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Only 2% of national tax revenues come from gambling. But the ethics, economics, and fairness of gambling taxes are becoming a critical issue as ‘the global economy’ challenges the sovereignty of governments. The ever-narrowing range of revenue options has left state governments with little choice but to conform with nearby jurisdictions pursuing expansionary gambling policies.
It has long been recognised that GDP growth does not correlate well with changes in social welfare, i.e. national well-being. The GPI adjusts GDP by 23 factors that reflect some of the social and environmental costs of economic growth to give a better measures of changes in national prosperity. This paper explores these issues in
Australia’s unique wildlife is a vital factor in attracting foreign tourists and the future of the tourism industry depends heavily on the protection of our natural environment. This study evaluates the economic contribution of the koala to the Australian tourism industry.
While there is firm public support for stronger environmental protection, action on these issues in the past has been seriously constrained by the belief by governments that protecting the environment will have large economic costs. Ecological tax reform shows this need not be the case by arguing that carefully devised measures can both protect the
The increasing growth in Australian cannot be matched with employment. To counter oncoming large unemployment there needs to be a ‘work-sharing scheme.’ Such a scheme would allow more jobs and give workers more leisure time, thus solving the rise in unemployment.
This paper considers the implications for the proposed uranium mine at Jabiluka of the Resource Assessment Commission’s inquiry into mining at Coronation Hill, also within the boundaries of Kakadu National Park. There are some important parallels in the issues and the way they have been treated.
At a time of high and chronic unemployment, Australia is also faced with a crisis of overwork. Work-related stress and illness have been intensifying while the social problems associated with mass unemployment multiply. There are a number of flexible work schemes operating or under negotiation in Australia, but so far they affect very few employees.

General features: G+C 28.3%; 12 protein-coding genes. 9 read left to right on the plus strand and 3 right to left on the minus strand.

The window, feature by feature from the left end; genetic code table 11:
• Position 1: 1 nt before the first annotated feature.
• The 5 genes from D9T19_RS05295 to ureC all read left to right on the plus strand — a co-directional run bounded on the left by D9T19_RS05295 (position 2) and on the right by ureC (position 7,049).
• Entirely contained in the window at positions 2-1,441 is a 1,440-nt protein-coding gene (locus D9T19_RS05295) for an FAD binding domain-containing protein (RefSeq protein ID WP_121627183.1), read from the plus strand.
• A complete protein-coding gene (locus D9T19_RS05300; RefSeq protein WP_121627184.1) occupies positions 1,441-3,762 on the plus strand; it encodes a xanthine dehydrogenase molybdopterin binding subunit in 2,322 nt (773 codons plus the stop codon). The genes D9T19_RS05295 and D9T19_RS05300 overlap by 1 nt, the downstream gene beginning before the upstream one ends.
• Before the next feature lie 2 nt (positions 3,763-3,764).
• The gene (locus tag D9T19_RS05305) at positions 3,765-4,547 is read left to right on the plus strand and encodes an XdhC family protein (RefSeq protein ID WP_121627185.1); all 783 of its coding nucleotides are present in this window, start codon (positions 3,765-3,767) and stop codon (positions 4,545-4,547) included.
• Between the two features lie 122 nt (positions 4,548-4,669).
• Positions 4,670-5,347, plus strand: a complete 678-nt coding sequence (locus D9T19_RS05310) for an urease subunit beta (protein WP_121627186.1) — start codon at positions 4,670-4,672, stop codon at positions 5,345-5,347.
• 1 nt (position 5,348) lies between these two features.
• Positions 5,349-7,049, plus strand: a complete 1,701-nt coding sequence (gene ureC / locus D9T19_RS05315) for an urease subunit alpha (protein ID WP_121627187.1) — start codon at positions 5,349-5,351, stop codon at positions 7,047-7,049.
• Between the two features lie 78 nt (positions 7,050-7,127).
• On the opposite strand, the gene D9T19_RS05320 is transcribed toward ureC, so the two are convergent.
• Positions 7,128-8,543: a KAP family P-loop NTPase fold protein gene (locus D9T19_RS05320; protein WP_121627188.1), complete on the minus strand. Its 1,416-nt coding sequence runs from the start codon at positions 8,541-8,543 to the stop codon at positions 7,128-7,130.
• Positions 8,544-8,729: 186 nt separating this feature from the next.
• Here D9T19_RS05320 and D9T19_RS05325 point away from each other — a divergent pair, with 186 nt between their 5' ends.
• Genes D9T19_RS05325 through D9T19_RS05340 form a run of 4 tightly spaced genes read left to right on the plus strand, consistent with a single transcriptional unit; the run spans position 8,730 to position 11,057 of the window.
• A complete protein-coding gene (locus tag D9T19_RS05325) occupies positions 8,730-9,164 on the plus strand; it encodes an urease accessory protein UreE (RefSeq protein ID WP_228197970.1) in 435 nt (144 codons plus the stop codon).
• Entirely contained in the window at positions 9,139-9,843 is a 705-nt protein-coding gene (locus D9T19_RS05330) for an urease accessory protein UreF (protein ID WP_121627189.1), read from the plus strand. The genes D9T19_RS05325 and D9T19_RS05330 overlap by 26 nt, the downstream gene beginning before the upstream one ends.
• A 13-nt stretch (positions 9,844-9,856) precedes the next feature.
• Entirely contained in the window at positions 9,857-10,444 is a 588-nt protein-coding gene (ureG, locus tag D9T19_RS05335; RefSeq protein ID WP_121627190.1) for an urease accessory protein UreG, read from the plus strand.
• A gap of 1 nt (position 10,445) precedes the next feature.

This paper collects together some of the papers from the Australia Institute’s conference entitled Citizens in the Marketplace: The implications of competition policy for citizenship. The conference was motivated by the desire to bring together various strands of thought which are being knit into an alternative to economic rationalism. The notion of citizenship, and the
This paper considers the impacts of logging in forests on the quantity and quality of water available for users. It also considers the economic implications of the effect of logging on water yields and water quality and the lessons for policy makers.
This paper is designed for Landcare participants and policy-makers and outlines some economic approaches to land-use decision-making that could be used to evaluate Landcare.
This paper analyses the fiscal impact on the Commonwealth of the sale of Commonwealth Serum Laboratories (CSL) and relates this impact to the market environment in which CSL operates. It raises serious concerns about the returns to tax-payers from the sale.
This article shows that the public debt interest savings associated with privatisation are, on average, less than the profits foregone, implying that privatisation reduces public sector net worth. A copy is available on John Quiggin’s website.
The Hon Justice Michael Kirby AC CMG, President of the New South Wales Court of Appeal and Chairman of the Executive of the International Commission of Jurists and Professor Max Neutze, Inaugural Chair, at the public launch of The Australia Institute on 4 May 1994, Brassey Hotel Canberra.